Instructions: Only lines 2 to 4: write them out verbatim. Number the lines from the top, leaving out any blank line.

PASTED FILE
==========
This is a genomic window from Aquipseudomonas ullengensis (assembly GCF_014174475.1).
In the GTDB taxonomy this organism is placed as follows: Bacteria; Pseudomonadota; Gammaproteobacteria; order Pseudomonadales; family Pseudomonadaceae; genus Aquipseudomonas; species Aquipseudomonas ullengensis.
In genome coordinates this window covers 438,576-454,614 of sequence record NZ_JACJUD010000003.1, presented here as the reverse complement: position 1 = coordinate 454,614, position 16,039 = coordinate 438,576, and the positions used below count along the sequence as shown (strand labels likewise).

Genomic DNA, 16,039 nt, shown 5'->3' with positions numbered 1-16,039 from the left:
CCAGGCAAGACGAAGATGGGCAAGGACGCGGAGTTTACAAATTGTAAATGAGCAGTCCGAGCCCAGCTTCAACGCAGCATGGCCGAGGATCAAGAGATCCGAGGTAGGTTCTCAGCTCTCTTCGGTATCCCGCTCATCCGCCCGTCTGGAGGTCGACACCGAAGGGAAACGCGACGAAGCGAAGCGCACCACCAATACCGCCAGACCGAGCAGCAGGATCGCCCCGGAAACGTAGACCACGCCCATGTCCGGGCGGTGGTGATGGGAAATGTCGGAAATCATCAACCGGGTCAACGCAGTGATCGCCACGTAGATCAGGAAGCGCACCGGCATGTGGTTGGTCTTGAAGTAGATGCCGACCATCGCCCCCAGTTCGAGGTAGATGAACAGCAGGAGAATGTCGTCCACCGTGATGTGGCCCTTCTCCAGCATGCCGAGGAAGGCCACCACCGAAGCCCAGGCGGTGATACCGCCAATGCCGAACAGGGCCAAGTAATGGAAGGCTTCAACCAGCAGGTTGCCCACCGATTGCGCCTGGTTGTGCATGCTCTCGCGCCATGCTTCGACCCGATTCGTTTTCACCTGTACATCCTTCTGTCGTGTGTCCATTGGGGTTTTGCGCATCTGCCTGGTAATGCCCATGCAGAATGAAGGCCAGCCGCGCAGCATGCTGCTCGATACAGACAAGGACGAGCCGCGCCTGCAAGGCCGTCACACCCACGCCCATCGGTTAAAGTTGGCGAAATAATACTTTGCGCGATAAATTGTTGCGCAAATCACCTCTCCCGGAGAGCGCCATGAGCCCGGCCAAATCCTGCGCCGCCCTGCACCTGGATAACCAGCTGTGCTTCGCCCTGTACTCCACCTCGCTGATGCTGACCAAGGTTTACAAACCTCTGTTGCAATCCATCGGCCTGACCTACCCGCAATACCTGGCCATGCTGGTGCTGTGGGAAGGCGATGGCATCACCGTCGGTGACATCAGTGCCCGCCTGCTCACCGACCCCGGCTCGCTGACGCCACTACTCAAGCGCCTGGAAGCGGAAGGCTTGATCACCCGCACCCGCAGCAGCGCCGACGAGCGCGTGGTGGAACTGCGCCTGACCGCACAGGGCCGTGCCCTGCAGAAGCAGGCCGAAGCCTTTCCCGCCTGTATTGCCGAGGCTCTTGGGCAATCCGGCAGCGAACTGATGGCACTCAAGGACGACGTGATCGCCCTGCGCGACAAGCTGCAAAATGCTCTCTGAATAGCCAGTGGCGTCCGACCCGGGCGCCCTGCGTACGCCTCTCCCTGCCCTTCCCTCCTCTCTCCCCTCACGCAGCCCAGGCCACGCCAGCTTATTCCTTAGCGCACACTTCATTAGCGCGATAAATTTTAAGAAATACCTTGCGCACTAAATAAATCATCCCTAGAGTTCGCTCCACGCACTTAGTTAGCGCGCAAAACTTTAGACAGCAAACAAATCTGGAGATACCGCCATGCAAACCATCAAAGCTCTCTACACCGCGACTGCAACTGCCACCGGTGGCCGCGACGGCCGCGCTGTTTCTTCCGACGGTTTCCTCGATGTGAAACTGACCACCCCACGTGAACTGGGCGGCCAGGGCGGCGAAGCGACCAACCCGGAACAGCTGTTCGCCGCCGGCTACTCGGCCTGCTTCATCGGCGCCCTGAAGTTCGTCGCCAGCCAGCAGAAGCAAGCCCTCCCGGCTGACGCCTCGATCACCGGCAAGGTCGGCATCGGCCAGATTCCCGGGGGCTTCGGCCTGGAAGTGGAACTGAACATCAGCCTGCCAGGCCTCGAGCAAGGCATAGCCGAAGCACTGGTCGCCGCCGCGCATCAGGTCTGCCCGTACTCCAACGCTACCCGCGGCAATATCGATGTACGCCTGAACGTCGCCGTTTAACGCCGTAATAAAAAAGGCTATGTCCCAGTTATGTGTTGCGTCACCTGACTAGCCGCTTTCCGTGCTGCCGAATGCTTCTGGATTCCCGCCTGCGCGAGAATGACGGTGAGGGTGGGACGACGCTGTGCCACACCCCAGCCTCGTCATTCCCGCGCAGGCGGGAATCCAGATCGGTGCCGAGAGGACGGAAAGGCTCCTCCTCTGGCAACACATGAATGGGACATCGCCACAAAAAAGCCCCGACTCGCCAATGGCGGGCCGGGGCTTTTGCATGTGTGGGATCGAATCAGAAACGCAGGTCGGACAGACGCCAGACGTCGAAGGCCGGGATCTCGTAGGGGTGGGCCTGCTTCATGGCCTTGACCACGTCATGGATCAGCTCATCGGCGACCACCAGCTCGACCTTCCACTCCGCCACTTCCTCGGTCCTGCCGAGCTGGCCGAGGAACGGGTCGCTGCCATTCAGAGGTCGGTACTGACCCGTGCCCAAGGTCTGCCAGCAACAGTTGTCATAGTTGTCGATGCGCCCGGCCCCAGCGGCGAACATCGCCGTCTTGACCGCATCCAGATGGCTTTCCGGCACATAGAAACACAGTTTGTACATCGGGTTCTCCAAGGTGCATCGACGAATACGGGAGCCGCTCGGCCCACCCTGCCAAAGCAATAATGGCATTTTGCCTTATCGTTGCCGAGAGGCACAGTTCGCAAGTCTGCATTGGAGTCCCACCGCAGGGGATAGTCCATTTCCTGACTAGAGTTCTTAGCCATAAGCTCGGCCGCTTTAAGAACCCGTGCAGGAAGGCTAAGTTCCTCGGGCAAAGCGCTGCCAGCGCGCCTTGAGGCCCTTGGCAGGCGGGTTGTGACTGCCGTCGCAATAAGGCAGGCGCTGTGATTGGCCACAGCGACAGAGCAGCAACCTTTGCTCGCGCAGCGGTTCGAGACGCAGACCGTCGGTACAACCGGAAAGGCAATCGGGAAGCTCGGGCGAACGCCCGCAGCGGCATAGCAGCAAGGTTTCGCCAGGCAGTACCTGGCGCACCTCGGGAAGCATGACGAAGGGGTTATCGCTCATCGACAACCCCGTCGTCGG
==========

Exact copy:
In the GTDB taxonomy this organism is placed as follows: Bacteria; Pseudomonadota; Gammaproteobacteria; order Pseudomonadales; family Pseudomonadaceae; genus Aquipseudomonas; species Aquipseudomonas ullengensis.
In genome coordinates this window covers 438,576-454,614 of sequence record NZ_JACJUD010000003.1, presented here as the reverse complement: position 1 = coordinate 454,614, position 16,039 = coordinate 438,576, and the positions used below count along the sequence as shown (strand labels likewise).

Genomic DNA, 16,039 nt, shown 5'->3' with positions numbered 1-16,039 from the left: